Simon Pegg has respectfully disagreed. He claimed that in introducing a new character as gay, the character “would have been primarily defined by their sexuality, seen as the ‘gay character’, rather than simply for who they are, and isn’t that tokenism?” He argues that Roddenberry would have made Sulu gay himself, and “[i]f he could have explored Sulu’s sexuality with George, he no doubt would have.”
While I see both points of view, why is nobody considering the option of Sulu just being bi? Continue reading “I respectfully disagree with both Simon Pegg & George Takei over Gay Sulu”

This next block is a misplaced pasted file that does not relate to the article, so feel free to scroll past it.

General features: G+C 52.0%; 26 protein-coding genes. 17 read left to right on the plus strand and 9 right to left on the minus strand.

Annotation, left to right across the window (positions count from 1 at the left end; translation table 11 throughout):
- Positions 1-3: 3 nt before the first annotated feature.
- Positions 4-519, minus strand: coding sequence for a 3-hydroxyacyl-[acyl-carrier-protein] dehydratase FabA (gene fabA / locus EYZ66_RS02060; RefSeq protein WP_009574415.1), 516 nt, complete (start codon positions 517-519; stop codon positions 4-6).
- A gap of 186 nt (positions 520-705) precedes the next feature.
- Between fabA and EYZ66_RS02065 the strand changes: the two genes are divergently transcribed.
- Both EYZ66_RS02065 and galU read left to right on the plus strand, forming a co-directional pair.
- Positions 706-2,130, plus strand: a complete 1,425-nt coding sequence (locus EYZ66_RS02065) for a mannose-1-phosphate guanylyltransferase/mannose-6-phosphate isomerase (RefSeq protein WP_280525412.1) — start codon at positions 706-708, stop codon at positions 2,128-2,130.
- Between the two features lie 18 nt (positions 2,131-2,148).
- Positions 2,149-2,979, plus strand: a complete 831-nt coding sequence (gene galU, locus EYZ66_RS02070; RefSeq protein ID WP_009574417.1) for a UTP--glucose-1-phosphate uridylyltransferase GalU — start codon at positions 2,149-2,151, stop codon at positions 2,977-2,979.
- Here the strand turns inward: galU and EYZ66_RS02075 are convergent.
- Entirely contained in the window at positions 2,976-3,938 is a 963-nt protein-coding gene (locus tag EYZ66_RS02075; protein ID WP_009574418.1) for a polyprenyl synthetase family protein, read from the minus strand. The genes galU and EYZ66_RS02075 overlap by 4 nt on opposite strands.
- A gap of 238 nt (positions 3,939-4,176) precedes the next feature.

Or, Why I’ve Finally Decided to Change My Last Name
Recently I figured out, with a little effort, how to change my name on Facebook. It’s a move I don’t make lightly. My mother comes from a family of only two daughters. They both made conscious decisions to pass on the family name. My father was easy-going about it, so Mom not only kept her maiden name, but passed it on to my brother and me.
Talk of marriage has come up in relationships for me before, and it never got any further than talk. But the conversations I did have usually got around to my last name, eventually. I was always adamant that I would keep my last name. Partly to keep the name alive, partly for feminism, and partly because I thought it would be really weird to take on a new name. I balked at this expectation that I would just absorb into my husband’s family. If it wasn’t an established cultural expectation – requirement, even, for some men – then I would probably have been more open minded about it.